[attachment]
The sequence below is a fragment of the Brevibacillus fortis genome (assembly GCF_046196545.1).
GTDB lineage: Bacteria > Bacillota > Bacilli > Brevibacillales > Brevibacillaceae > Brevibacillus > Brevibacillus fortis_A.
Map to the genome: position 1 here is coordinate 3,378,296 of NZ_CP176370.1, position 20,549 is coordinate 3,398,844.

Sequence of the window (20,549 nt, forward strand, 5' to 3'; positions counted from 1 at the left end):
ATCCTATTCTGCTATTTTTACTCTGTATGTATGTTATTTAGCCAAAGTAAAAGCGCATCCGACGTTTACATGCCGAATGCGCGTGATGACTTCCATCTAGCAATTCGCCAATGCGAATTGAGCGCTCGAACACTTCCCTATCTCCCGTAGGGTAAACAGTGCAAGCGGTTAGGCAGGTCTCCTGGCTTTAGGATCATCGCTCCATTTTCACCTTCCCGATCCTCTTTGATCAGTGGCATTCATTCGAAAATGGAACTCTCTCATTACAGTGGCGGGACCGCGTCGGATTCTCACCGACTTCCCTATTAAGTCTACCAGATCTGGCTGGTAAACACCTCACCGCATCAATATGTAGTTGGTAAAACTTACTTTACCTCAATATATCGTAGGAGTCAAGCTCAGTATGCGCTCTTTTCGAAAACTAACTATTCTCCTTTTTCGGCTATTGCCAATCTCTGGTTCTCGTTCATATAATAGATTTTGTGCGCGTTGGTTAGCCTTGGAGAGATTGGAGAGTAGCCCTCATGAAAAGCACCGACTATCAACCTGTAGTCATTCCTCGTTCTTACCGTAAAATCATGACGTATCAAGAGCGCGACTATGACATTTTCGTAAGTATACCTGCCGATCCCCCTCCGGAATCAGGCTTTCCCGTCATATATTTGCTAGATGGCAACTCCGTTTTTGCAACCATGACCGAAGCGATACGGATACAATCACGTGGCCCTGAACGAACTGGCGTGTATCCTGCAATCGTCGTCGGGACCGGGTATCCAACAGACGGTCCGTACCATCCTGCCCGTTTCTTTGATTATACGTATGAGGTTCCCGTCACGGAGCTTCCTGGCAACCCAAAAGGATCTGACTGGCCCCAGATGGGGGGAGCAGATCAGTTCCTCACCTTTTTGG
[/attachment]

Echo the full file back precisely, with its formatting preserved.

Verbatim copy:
The sequence below is a fragment of the Brevibacillus fortis genome (assembly GCF_046196545.1).
GTDB lineage: Bacteria > Bacillota > Bacilli > Brevibacillales > Brevibacillaceae > Brevibacillus > Brevibacillus fortis_A.
Map to the genome: position 1 here is coordinate 3,378,296 of NZ_CP176370.1, position 20,549 is coordinate 3,398,844.

Sequence of the window (20,549 nt, forward strand, 5' to 3'; positions counted from 1 at the left end):
ATCCTATTCTGCTATTTTTACTCTGTATGTATGTTATTTAGCCAAAGTAAAAGCGCATCCGACGTTTACATGCCGAATGCGCGTGATGACTTCCATCTAGCAATTCGCCAATGCGAATTGAGCGCTCGAACACTTCCCTATCTCCCGTAGGGTAAACAGTGCAAGCGGTTAGGCAGGTCTCCTGGCTTTAGGATCATCGCTCCATTTTCACCTTCCCGATCCTCTTTGATCAGTGGCATTCATTCGAAAATGGAACTCTCTCATTACAGTGGCGGGACCGCGTCGGATTCTCACCGACTTCCCTATTAAGTCTACCAGATCTGGCTGGTAAACACCTCACCGCATCAATATGTAGTTGGTAAAACTTACTTTACCTCAATATATCGTAGGAGTCAAGCTCAGTATGCGCTCTTTTCGAAAACTAACTATTCTCCTTTTTCGGCTATTGCCAATCTCTGGTTCTCGTTCATATAATAGATTTTGTGCGCGTTGGTTAGCCTTGGAGAGATTGGAGAGTAGCCCTCATGAAAAGCACCGACTATCAACCTGTAGTCATTCCTCGTTCTTACCGTAAAATCATGACGTATCAAGAGCGCGACTATGACATTTTCGTAAGTATACCTGCCGATCCCCCTCCGGAATCAGGCTTTCCCGTCATATATTTGCTAGATGGCAACTCCGTTTTTGCAACCATGACCGAAGCGATACGGATACAATCACGTGGCCCTGAACGAACTGGCGTGTATCCTGCAATCGTCGTCGGGACCGGGTATCCAACAGACGGTCCGTACCATCCTGCCCGTTTCTTTGATTATACGTATGAGGTTCCCGTCACGGAGCTTCCTGGCAACCCAAAAGGATCTGACTGGCCCCAGATGGGGGGAGCAGATCAGTTCCTCACCTTTTTGG